State prods hospitals to do more on breastfeeding

A 2011 CDC report showed the percentage of Georgia births at “Baby-Friendly’’ hospitals — those that promote breastfeeding — stood at zero.

This year’s updated report card shows Georgia still at zero.

State public health officials, though, aim to help put Georgia hospitals on the “Baby-Friendly’’ map.

The Georgia Department of Public Health and the Georgia SHAPE initiative this week announced that nine hospitals in the state have been chosen to participate in a Baby-Friendly hospital incentive program.

A hospital is designated ‘‘Baby-Friendly’’ when it follows the 10 steps to successful breastfeeding. These include helping moms initiate breastfeeding within one hour of birth; practicing “rooming in’’ by allowing mothers and infants to remain together 24 hours a day; and connecting mothers with support groups and other resources to help with breastfeeding after hospital discharge.

The national percentage of births at Baby-Friendly hospitals is only 6 percent, and several other states are in the same ‘‘zero’’ category as Georgia.

Breastfeeding has important health and economic benefits, the CDC says.

It can reduce the risk of childhood obesity and diabetes, and lower the risk of respiratory and ear infections. And mothers who breastfeed also benefit, having lower risks of breast and ovarian cancer.

Low breastfeeding rates add more than $2 billion a year to health care costs, the CDC adds.

The state Public Health agency notes there is mounting evidence that babies who are exclusively breastfed for at least their first six months have a much lower risk of becoming overweight or obese. Georgia currently ranks 43rd in the nation for breastfeeding care delivered in maternity facilities, Public Health said. Georgia also has the second-highest rate of childhood obesity in the nation.

A multi-agency initiative called Georgia SHAPE, launched by Gov. Nathan Deal, brings together the government, philanthropic, academic and business communities to address childhood obesity in Georgia.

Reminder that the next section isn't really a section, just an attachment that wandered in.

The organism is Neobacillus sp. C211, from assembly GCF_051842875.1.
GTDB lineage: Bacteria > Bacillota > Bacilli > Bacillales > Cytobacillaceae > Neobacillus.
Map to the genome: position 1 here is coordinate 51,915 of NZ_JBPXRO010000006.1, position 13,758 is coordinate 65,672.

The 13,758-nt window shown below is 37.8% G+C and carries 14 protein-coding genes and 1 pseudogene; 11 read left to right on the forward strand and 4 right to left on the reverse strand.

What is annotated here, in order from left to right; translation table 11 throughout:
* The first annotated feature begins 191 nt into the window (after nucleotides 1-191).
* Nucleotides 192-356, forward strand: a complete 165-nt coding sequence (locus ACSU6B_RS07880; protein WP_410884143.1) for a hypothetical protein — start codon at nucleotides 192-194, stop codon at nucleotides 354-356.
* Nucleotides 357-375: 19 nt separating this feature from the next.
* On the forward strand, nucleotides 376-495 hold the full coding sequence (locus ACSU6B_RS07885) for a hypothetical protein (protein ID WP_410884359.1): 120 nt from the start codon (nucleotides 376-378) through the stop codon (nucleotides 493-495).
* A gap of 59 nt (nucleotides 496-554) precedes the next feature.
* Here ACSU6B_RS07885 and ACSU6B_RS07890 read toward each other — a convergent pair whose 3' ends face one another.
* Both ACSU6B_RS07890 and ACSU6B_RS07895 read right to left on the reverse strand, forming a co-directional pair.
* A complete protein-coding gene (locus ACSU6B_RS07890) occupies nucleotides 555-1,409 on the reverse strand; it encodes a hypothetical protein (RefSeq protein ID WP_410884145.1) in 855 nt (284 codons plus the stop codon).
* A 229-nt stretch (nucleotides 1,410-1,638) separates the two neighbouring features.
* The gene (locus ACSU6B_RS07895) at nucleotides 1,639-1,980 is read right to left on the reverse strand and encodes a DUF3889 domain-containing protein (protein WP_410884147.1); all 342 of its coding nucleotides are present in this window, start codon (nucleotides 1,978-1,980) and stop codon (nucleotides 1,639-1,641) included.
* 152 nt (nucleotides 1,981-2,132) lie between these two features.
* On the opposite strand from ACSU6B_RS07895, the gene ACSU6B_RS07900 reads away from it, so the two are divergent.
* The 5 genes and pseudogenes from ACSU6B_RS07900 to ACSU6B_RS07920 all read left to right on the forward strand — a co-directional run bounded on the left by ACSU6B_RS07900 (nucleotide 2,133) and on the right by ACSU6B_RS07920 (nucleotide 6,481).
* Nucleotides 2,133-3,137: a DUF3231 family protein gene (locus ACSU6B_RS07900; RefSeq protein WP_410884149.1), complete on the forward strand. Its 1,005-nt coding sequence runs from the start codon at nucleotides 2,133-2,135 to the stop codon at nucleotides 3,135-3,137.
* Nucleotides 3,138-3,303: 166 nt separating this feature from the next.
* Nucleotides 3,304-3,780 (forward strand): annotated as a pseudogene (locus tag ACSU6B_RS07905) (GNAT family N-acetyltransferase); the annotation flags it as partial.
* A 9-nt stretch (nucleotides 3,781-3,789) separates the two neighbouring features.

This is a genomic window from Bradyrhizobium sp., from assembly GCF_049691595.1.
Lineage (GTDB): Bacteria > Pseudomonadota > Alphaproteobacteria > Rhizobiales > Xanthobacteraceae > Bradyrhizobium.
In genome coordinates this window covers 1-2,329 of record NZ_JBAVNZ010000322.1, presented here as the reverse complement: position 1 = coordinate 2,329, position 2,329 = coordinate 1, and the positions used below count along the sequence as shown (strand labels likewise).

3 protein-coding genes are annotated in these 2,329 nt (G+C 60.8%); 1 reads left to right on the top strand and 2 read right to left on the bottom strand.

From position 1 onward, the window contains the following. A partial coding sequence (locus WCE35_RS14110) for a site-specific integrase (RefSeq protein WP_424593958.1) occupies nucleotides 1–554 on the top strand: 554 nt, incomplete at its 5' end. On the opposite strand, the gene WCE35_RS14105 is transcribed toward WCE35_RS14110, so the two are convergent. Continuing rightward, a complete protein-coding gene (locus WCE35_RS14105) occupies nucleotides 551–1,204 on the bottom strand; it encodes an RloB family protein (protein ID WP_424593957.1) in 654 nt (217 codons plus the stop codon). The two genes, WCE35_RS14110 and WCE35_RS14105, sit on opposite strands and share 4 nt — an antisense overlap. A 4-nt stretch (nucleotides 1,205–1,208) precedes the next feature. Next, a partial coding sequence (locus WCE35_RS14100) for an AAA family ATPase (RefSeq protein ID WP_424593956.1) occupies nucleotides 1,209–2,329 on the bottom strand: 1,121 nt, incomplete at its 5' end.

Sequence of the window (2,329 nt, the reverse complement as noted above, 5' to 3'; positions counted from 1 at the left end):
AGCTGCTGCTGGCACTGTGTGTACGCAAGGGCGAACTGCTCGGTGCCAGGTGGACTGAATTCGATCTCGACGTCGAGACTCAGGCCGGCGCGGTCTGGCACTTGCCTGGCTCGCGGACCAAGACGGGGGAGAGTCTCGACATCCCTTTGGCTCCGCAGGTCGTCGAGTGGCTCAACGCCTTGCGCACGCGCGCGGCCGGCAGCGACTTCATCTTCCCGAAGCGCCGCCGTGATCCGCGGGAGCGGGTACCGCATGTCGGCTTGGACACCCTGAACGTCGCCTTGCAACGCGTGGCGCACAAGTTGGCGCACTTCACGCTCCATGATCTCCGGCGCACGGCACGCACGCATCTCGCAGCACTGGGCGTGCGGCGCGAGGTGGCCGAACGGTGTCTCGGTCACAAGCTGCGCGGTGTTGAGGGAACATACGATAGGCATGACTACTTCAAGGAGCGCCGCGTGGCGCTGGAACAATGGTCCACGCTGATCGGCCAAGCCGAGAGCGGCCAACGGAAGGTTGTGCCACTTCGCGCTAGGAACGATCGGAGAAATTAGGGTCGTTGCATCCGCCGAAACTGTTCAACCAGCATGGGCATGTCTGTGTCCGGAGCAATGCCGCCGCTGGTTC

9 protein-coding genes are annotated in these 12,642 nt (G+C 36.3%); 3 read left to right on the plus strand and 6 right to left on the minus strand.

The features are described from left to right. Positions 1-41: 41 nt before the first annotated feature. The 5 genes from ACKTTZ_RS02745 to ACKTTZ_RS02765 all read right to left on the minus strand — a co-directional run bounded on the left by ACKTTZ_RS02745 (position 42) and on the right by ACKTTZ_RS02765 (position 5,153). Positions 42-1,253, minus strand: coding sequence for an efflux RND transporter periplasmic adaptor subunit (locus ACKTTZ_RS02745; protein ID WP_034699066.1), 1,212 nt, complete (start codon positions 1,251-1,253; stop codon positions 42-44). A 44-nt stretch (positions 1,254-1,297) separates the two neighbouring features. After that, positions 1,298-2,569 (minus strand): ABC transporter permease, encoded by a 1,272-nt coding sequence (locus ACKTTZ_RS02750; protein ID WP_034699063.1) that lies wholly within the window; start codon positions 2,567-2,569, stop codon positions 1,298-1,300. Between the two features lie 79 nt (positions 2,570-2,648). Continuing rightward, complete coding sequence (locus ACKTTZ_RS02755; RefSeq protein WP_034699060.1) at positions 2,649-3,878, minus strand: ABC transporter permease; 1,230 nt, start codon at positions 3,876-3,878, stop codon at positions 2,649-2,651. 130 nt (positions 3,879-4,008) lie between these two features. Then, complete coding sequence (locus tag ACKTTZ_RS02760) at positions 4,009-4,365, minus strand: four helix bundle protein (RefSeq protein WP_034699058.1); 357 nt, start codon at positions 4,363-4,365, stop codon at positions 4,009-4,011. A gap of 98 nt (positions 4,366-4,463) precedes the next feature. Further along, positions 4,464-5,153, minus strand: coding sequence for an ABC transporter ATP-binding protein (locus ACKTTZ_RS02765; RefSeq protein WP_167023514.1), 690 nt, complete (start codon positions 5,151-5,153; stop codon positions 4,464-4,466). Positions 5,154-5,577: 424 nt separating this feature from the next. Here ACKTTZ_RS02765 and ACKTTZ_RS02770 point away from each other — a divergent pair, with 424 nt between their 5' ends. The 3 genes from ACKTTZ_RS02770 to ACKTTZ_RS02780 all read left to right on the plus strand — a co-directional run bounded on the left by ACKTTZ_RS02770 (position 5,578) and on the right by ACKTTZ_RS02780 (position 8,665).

“Increasing breastfeeding rates in Georgia is critical to reducing obesity rates,” said Dr. Brenda Fitzgerald, commissioner of the Department of Public Health, in a statement. “With one in five of our precious children in Georgia classified as obese, our efforts must focus on the very beginning of these new lives.”

Fitzgerald has made increasing breastfeeding rates in Georgia a priority at Public Health.

The nine hospitals in the state’s incentive program are:

Doctors Hospital, Columbus

Gwinnett Medical Center, Lawrenceville

Hamilton Medical Center, Dalton

Phoebe Putney, Albany

Southeast Georgia Health System, Brunswick

Southern Regional Medical Center, Riverdale

The Medical Center, Columbus

Tift Regional Medical Center, Tifton

Wellstar Kennestone, Marietta

Half of U.S.-born babies are given formula within the first week, and by nine months, just 31 percent of babies are breastfeeding at all.

Yet CDC data show breastfeeding rates have been rising nationally. Breastfeeding initiation increased from 74.6 percent in 2008 to 76.9 percent in 2009 births — the largest annual increase over the previous decade.

Seven other Georgia hospitals are working on becoming Baby-Friendly through a program, announced in June, that’s led by the National Initiative for Children’s Healthcare Quality. (Here’s a GHN article about the seven.) The hospitals are:

Atlanta Medical Center, Atlanta

DeKalb Medical, Decatur

Doctors Hospital, Augusta

Emory University Hospital Midtown, Atlanta

Grady Memorial Hospital, Atlanta

Piedmont Henry Hospital, Stockbridge

WellStar Cobb Hospital, Austell